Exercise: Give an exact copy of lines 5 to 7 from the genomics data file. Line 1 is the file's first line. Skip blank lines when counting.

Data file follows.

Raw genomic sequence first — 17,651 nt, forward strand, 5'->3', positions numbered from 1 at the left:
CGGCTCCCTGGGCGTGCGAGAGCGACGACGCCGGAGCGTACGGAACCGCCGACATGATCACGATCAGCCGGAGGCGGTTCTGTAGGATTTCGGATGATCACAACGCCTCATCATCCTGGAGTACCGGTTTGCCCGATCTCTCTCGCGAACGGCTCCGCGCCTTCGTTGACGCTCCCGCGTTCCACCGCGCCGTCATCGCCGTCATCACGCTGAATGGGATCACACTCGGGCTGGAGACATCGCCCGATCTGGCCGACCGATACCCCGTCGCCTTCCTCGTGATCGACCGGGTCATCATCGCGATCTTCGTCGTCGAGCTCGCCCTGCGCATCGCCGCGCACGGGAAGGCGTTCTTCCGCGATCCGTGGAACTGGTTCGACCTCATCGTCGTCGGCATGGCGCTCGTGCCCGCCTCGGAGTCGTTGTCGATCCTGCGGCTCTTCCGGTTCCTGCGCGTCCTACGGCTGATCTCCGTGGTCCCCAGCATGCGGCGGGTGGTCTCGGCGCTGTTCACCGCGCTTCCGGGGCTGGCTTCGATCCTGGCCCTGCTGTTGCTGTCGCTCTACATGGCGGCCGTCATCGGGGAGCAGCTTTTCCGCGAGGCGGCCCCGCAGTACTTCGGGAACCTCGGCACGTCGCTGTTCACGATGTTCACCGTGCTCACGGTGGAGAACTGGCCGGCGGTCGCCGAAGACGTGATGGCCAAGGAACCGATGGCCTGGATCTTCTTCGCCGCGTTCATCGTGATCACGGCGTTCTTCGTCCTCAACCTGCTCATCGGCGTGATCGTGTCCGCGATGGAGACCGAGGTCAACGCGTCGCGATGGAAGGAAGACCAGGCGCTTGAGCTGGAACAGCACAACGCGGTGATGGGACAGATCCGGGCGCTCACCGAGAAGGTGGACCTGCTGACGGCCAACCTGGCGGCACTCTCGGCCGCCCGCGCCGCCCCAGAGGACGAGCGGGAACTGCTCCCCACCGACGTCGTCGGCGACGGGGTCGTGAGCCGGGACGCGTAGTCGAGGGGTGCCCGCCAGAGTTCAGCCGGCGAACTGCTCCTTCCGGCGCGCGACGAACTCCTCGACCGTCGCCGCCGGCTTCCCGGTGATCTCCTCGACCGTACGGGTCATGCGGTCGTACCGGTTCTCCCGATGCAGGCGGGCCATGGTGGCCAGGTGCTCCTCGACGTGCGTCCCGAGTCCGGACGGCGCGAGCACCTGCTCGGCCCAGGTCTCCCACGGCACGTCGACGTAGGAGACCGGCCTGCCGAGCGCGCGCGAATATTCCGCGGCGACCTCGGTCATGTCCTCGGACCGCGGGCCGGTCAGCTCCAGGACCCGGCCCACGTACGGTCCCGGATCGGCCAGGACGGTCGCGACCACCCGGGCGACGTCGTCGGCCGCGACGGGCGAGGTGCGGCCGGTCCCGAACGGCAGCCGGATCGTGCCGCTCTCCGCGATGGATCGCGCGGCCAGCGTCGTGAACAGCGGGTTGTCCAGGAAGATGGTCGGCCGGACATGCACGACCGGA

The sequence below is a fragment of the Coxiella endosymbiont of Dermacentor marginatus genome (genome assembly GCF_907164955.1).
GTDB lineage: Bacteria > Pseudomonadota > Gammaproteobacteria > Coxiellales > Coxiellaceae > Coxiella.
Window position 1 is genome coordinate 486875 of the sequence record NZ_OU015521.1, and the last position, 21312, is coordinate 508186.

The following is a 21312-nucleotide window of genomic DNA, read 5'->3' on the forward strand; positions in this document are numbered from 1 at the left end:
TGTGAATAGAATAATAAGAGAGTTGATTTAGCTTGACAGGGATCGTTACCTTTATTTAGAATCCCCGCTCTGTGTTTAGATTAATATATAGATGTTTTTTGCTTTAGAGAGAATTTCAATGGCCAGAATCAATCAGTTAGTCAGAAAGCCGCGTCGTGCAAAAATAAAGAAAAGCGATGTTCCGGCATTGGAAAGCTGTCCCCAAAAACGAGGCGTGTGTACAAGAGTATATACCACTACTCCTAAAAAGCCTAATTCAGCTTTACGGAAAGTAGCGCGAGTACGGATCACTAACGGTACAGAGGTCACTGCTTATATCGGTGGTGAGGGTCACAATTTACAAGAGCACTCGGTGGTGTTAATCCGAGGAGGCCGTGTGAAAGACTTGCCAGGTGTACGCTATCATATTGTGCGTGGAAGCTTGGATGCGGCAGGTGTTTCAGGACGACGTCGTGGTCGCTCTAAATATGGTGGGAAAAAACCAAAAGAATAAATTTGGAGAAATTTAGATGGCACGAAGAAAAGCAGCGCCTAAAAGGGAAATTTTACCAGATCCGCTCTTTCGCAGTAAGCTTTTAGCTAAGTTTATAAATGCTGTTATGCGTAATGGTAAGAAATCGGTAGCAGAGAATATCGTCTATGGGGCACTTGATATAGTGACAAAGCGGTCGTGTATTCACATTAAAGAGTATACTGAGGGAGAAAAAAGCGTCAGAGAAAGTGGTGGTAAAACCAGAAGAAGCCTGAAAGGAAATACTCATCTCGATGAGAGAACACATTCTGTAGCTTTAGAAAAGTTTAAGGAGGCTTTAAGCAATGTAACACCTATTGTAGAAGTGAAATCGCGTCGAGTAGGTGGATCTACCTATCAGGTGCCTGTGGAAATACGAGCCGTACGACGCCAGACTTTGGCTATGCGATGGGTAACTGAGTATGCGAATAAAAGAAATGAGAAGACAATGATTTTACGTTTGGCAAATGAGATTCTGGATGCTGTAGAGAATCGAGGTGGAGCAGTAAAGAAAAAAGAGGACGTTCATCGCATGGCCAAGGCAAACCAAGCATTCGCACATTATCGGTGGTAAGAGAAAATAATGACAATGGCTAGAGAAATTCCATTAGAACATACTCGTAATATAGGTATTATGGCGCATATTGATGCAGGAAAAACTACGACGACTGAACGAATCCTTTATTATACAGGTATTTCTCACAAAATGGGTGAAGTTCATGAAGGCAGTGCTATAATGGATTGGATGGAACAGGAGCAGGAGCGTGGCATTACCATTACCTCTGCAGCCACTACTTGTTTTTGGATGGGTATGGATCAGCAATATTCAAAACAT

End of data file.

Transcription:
Window position 1 is genome coordinate 486875 of the sequence record NZ_OU015521.1, and the last position, 21312, is coordinate 508186.

The following is a 21312-nucleotide window of genomic DNA, read 5'->3' on the forward strand; positions in this document are numbered from 1 at the left end:
TGTGAATAGAATAATAAGAGAGTTGATTTAGCTTGACAGGGATCGTTACCTTTATTTAGAATCCCCGCTCTGTGTTTAGATTAATATATAGATGTTTTTTGCTTTAGAGAGAATTTCAATGGCCAGAATCAATCAGTTAGTCAGAAAGCCGCGTCGTGCAAAAATAAAGAAAAGCGATGTTCCGGCATTGGAAAGCTGTCCCCAAAAACGAGGCGTGTGTACAAGAGTATATACCACTACTCCTAAAAAGCCTAATTCAGCTTTACGGAAAGTAGCGCGAGTACGGATCACTAACGGTACAGAGGTCACTGCTTATATCGGTGGTGAGGGTCACAATTTACAAGAGCACTCGGTGGTGTTAATCCGAGGAGGCCGTGTGAAAGACTTGCCAGGTGTACGCTATCATATTGTGCGTGGAAGCTTGGATGCGGCAGGTGTTTCAGGACGACGTCGTGGTCGCTCTAAATATGGTGGGAAAAAACCAAAAGAATAAATTTGGAGAAATTTAGATGGCACGAAGAAAAGCAGCGCCTAAAAGGGAAATTTTACCAGATCCGCTCTTTCGCAGTAAGCTTTTAGCTAAGTTTATAAATGCTGTTATGCGTAATGGTAAGAAATCGGTAGCAGAGAATATCGTCTATGGGGCACTTGATATAGTGACAAAGCGGTCGTGTATTCACATTAAAGAGTATACTGAGGGAGAAAAAAGCGTCAGAGAAAGTGGTGGTAAAACCAGAAGAAGCCTGAAAGGAAATACTCATCTCGATGAGAGAACACATTCTGTAGCTTTAGAAAAGTTTAAGGAGGCTTTAAGCAATGTAACACCTATTGTAGAAGTGAAATCGCGTCGAGTAGGTGGATCTACCTATCAGGTGCCTGTGGAAATACGAGCCGTACGACGCCAGACTTTGGCTATGCGATGGGTAACTGAGTATGCGAATAAAAGAAATGAGAAGACAATGATTTTACGTTTGGCAAATGAGATTCTGGATGCTGTAGAGAATCGAGGTGGAGCAGTAAAGAAAAAAGAGGACGTTCATCGCATGGCCAAGGCAAACCAAGCATTCGCACATTATCGGTGGTAAGAGAAAATAATGACAATGGCTAGAGAAATTCCATTAGAACATACTCGTAATATAGGTATTATGGCGCATATTGATGCAGGAAAAACTACGACGACTGAACGAATCCTTTATTATACAGGTATTTCTCACAAAATGGGTGAAGTTCATGAAGGCAGTGCTATAATGGATTGGATGGAACAGGAGCAGGAGCGTGGCATTACCATTACCTCTGCAGCCACTACTTGTTTTTGGATGGGTATGGATCAGCAATATTCAAAACAT